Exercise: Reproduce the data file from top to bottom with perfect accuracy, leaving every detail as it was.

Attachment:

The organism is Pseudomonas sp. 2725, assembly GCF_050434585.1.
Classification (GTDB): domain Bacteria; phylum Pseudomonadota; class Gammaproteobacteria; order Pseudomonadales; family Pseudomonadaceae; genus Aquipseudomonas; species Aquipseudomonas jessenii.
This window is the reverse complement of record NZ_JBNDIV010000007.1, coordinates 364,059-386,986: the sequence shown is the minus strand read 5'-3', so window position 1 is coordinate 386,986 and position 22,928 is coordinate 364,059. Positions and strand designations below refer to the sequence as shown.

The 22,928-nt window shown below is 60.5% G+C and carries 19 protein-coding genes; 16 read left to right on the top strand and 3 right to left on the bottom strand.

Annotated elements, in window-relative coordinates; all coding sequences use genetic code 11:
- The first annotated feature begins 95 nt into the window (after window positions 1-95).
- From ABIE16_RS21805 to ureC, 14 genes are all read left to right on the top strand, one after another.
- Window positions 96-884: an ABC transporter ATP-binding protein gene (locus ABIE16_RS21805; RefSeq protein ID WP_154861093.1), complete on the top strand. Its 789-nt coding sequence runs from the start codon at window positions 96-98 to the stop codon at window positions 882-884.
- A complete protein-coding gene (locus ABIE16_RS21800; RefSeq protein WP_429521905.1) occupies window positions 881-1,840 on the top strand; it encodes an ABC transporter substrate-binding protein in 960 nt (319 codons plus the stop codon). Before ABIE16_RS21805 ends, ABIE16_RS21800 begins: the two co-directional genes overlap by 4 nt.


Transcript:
The organism is Pseudomonas sp. 2725, assembly GCF_050434585.1.
Classification (GTDB): domain Bacteria; phylum Pseudomonadota; class Gammaproteobacteria; order Pseudomonadales; family Pseudomonadaceae; genus Aquipseudomonas; species Aquipseudomonas jessenii.
This window is the reverse complement of record NZ_JBNDIV010000007.1, coordinates 364,059-386,986: the sequence shown is the minus strand read 5'-3', so window position 1 is coordinate 386,986 and position 22,928 is coordinate 364,059. Positions and strand designations below refer to the sequence as shown.

The 22,928-nt window shown below is 60.5% G+C and carries 19 protein-coding genes; 16 read left to right on the top strand and 3 right to left on the bottom strand.

Annotated elements, in window-relative coordinates; all coding sequences use genetic code 11:
- The first annotated feature begins 95 nt into the window (after window positions 1-95).
- From ABIE16_RS21805 to ureC, 14 genes are all read left to right on the top strand, one after another.
- Window positions 96-884: an ABC transporter ATP-binding protein gene (locus ABIE16_RS21805; RefSeq protein ID WP_154861093.1), complete on the top strand. Its 789-nt coding sequence runs from the start codon at window positions 96-98 to the stop codon at window positions 882-884.
- A complete protein-coding gene (locus ABIE16_RS21800; RefSeq protein WP_429521905.1) occupies window positions 881-1,840 on the top strand; it encodes an ABC transporter substrate-binding protein in 960 nt (319 codons plus the stop codon). Before ABIE16_RS21805 ends, ABIE16_RS21800 begins: the two co-directional genes overlap by 4 nt.